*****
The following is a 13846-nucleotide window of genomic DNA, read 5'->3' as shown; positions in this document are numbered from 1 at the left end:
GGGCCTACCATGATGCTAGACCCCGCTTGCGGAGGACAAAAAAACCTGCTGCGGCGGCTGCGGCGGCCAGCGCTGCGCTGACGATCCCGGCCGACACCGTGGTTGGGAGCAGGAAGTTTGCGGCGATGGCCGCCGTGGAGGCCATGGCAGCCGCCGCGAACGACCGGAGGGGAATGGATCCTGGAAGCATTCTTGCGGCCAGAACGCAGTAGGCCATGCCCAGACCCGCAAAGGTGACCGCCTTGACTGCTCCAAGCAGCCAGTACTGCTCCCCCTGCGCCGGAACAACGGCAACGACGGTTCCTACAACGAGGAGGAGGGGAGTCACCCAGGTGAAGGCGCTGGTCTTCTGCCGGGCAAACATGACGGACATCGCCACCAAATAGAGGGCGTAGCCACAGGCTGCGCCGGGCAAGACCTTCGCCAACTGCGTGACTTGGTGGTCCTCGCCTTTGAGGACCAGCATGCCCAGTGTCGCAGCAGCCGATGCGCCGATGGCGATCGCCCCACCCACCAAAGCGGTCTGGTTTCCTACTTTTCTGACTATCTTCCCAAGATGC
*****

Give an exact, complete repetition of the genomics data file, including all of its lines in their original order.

The following is a 13846-nucleotide window of genomic DNA, read 5'->3' as shown; positions in this document are numbered from 1 at the left end:
GGGCCTACCATGATGCTAGACCCCGCTTGCGGAGGACAAAAAAACCTGCTGCGGCGGCTGCGGCGGCCAGCGCTGCGCTGACGATCCCGGCCGACACCGTGGTTGGGAGCAGGAAGTTTGCGGCGATGGCCGCCGTGGAGGCCATGGCAGCCGCCGCGAACGACCGGAGGGGAATGGATCCTGGAAGCATTCTTGCGGCCAGAACGCAGTAGGCCATGCCCAGACCCGCAAAGGTGACCGCCTTGACTGCTCCAAGCAGCCAGTACTGCTCCCCCTGCGCCGGAACAACGGCAACGACGGTTCCTACAACGAGGAGGAGGGGAGTCACCCAGGTGAAGGCGCTGGTCTTCTGCCGGGCAAACATGACGGACATCGCCACCAAATAGAGGGCGTAGCCACAGGCTGCGCCGGGCAAGACCTTCGCCAACTGCGTGACTTGGTGGTCCTCGCCTTTGAGGACCAGCATGCCCAGTGTCGCAGCAGCCGATGCGCCGATGGCGATCGCCCCACCCACCAAAGCGGTCTGGTTTCCTACTTTTCTGACTATCTTCCCAAGATGC